Shock therapy for the US has been full throttle for the American public over the past five years, the most visible origin being Trump’s campaign announcement. I believe that this is when our current new chapter of America’s book began, and I find it as perturbing as other stories in our dark past. Shock therapy has been used for as long as there’s been power and corruption, and I highly recommend everyone who hasn’t read the primer on this, “The Shock Doctrine” by Naomi Klein, to pick up as soon as possible. This is the text that really woke me up personally in 2015, and wiped away any rose hue left on my glasses. Shock therapy centers on the idea that neoliberal free trade markets exploit national crises (disasters, upheavals, global pandemics, etc.) to establish controversial and questionable policies, where citizens are excessively distracted that they cannot engage and develop an adequate response, resist effectively, or even process the information at hand. When you recover from a shock, you have to take time to rest, recover, and try to make sense of the new reality. After a shock, we naturally find a new homeostasis, which more times than not, requires normalizing our environment, regardless of how abnormal it is.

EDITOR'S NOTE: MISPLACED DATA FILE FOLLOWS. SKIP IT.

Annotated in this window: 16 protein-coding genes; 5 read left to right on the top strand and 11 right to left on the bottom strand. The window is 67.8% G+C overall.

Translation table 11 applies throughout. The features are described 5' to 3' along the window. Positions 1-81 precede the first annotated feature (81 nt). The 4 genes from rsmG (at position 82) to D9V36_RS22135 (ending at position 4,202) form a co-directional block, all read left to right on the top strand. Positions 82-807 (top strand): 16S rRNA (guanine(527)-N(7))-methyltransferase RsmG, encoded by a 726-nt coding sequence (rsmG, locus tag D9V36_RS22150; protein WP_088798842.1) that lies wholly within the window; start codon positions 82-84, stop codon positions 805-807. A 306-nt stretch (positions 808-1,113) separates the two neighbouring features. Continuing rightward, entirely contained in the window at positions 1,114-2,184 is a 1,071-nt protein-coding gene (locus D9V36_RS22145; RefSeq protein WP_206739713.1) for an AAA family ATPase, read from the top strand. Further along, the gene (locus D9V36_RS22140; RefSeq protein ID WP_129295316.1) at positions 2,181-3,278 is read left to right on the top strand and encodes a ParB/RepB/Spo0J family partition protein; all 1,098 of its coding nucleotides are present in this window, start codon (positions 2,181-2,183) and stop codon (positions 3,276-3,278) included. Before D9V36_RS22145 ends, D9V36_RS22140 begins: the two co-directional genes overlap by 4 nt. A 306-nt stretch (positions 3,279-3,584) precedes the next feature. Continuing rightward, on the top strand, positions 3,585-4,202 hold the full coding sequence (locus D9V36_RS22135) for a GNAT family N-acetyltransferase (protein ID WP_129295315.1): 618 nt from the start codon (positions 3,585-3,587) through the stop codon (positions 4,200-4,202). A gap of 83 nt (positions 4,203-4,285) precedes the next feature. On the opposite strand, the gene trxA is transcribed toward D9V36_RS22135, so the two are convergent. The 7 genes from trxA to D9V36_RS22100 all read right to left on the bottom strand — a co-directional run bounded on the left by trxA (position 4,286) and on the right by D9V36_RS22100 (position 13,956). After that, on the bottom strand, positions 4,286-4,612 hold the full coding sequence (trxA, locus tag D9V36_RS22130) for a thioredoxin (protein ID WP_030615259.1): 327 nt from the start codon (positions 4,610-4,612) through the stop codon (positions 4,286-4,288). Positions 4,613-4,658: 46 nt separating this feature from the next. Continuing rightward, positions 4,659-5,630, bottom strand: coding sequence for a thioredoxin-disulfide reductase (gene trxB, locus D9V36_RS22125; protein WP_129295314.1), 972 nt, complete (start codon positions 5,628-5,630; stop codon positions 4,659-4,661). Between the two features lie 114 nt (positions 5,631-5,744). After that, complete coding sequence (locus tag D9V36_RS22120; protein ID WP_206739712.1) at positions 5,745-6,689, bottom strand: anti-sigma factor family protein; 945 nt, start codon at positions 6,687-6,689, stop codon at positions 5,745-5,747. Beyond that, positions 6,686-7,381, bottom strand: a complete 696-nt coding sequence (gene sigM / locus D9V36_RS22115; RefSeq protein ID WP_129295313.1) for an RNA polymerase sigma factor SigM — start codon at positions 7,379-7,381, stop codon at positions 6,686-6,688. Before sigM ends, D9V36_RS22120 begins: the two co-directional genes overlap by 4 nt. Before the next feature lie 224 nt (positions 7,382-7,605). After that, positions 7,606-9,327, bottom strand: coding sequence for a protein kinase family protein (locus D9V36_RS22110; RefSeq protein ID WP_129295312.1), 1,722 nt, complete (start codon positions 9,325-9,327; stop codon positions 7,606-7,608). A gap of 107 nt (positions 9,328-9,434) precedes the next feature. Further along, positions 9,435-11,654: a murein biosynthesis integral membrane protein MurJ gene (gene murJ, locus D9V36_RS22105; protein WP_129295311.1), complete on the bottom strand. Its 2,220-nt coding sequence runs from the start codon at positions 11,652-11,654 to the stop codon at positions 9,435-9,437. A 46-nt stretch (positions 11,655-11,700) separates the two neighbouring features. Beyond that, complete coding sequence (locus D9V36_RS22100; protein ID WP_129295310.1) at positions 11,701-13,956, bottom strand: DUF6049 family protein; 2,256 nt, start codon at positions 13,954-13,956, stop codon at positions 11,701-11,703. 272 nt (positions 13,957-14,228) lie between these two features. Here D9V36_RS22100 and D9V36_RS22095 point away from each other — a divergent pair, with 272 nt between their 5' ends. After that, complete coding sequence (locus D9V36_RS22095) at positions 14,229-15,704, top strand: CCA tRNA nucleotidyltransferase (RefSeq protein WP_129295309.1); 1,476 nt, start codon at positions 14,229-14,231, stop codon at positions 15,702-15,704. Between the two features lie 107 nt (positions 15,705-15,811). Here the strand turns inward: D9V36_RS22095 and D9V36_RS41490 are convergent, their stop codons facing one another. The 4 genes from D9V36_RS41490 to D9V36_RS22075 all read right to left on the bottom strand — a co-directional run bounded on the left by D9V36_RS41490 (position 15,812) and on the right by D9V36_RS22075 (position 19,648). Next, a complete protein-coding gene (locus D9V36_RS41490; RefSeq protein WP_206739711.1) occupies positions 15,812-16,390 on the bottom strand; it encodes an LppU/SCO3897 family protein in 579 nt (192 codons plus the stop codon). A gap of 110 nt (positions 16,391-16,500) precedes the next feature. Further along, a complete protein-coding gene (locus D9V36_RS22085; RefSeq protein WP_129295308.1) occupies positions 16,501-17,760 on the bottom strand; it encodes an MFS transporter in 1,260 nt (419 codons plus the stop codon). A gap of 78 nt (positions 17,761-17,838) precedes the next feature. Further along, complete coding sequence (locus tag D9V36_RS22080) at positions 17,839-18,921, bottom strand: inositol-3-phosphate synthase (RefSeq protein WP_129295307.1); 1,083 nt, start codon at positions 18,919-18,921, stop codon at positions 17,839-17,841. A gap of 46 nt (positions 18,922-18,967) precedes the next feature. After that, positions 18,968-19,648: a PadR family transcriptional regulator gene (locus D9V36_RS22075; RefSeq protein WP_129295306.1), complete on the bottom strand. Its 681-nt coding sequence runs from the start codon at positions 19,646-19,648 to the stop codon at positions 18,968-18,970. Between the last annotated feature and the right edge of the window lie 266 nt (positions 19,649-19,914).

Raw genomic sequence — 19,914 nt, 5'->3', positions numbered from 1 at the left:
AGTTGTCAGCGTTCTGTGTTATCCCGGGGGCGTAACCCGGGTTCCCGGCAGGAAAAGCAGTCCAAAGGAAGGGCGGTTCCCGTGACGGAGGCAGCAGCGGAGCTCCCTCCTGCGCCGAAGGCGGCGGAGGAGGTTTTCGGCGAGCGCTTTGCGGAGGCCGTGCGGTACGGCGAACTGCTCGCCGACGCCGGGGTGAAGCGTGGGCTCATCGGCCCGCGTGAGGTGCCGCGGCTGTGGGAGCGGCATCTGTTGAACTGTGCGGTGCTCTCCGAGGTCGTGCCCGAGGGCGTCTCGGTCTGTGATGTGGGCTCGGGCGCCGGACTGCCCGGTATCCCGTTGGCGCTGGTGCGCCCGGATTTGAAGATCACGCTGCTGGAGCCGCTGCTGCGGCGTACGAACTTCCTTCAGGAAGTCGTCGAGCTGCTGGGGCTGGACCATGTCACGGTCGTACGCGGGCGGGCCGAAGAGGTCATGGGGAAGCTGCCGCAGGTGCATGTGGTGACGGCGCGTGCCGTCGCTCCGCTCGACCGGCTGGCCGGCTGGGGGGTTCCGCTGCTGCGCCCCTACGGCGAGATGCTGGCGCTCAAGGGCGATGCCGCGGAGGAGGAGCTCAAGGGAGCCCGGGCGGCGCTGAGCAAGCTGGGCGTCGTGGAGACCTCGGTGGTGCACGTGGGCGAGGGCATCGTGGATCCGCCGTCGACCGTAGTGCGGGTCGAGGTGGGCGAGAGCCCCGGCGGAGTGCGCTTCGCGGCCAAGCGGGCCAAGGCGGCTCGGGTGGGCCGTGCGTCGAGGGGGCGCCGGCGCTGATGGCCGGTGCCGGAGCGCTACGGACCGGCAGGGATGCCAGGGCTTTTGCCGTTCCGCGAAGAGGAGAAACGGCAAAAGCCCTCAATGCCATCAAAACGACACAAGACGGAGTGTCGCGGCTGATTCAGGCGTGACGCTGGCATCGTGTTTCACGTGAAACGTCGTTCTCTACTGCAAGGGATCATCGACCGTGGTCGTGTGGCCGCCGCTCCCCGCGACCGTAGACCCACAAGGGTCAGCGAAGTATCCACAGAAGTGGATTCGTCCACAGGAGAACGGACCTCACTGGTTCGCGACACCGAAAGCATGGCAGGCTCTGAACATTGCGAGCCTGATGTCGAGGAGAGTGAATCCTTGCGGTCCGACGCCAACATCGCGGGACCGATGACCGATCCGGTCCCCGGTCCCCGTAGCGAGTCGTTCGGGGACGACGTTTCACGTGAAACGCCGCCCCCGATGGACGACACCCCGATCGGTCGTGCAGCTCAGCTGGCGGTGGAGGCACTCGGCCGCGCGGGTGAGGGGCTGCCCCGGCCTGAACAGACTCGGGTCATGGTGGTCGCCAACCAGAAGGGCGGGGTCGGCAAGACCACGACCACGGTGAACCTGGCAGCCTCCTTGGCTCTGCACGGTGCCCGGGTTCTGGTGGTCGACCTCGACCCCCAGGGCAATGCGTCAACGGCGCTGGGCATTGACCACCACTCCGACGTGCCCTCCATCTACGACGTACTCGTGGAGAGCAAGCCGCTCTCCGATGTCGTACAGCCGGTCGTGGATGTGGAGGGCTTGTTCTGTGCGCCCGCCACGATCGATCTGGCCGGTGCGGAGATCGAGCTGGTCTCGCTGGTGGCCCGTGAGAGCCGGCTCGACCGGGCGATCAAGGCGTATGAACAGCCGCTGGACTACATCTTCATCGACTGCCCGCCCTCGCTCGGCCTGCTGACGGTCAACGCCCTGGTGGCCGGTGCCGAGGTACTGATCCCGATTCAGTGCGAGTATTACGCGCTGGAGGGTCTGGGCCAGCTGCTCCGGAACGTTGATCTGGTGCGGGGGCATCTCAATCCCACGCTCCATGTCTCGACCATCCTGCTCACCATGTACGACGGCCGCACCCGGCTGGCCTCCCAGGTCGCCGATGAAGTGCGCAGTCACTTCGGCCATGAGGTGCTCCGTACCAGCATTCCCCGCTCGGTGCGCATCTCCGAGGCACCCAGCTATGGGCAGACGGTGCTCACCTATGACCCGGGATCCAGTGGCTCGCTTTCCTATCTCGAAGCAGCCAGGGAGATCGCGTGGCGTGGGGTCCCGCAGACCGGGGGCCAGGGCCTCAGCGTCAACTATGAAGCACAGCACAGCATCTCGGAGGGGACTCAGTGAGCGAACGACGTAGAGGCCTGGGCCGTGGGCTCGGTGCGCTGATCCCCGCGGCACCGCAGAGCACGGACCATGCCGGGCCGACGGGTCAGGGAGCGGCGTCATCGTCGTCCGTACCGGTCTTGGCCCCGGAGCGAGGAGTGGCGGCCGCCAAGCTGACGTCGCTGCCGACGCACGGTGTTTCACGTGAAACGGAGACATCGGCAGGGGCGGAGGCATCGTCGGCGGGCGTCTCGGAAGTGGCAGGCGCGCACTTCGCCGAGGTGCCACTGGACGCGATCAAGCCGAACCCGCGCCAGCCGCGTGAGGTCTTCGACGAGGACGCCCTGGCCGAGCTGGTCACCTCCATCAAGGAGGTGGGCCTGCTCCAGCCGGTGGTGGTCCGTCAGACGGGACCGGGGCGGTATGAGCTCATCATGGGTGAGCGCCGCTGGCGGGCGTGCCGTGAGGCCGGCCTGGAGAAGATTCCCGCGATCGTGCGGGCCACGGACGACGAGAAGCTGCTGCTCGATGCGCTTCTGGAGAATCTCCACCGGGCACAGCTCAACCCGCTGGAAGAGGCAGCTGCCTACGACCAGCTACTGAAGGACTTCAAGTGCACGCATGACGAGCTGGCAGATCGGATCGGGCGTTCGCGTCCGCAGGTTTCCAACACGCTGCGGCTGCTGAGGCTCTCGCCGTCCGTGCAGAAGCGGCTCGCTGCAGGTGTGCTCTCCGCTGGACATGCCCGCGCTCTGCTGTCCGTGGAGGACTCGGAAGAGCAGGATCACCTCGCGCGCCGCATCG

I haven’t written seriously in a while because I’ve been recovering from all of these shocks, all these horrific acts of violence we’ve experienced as a nation over the past four years, all the things I’ve previously written about from 2015-2018. I’ve been tired, atrophied, and apathetic. I’ve allowed myself to stay quiet, because really trying to process and learn about our current environment is so taxing and can feel so hopeless. I’m doing my best to break out of that now, but it is hard and I am still weary. However, I am grateful that I feel this spark of motivation growing brighter inside of me, and I’m trying to fan this flame. For myself, the best way to grow and harness this energy comes from illuminating hope and consciously choosing love over fear.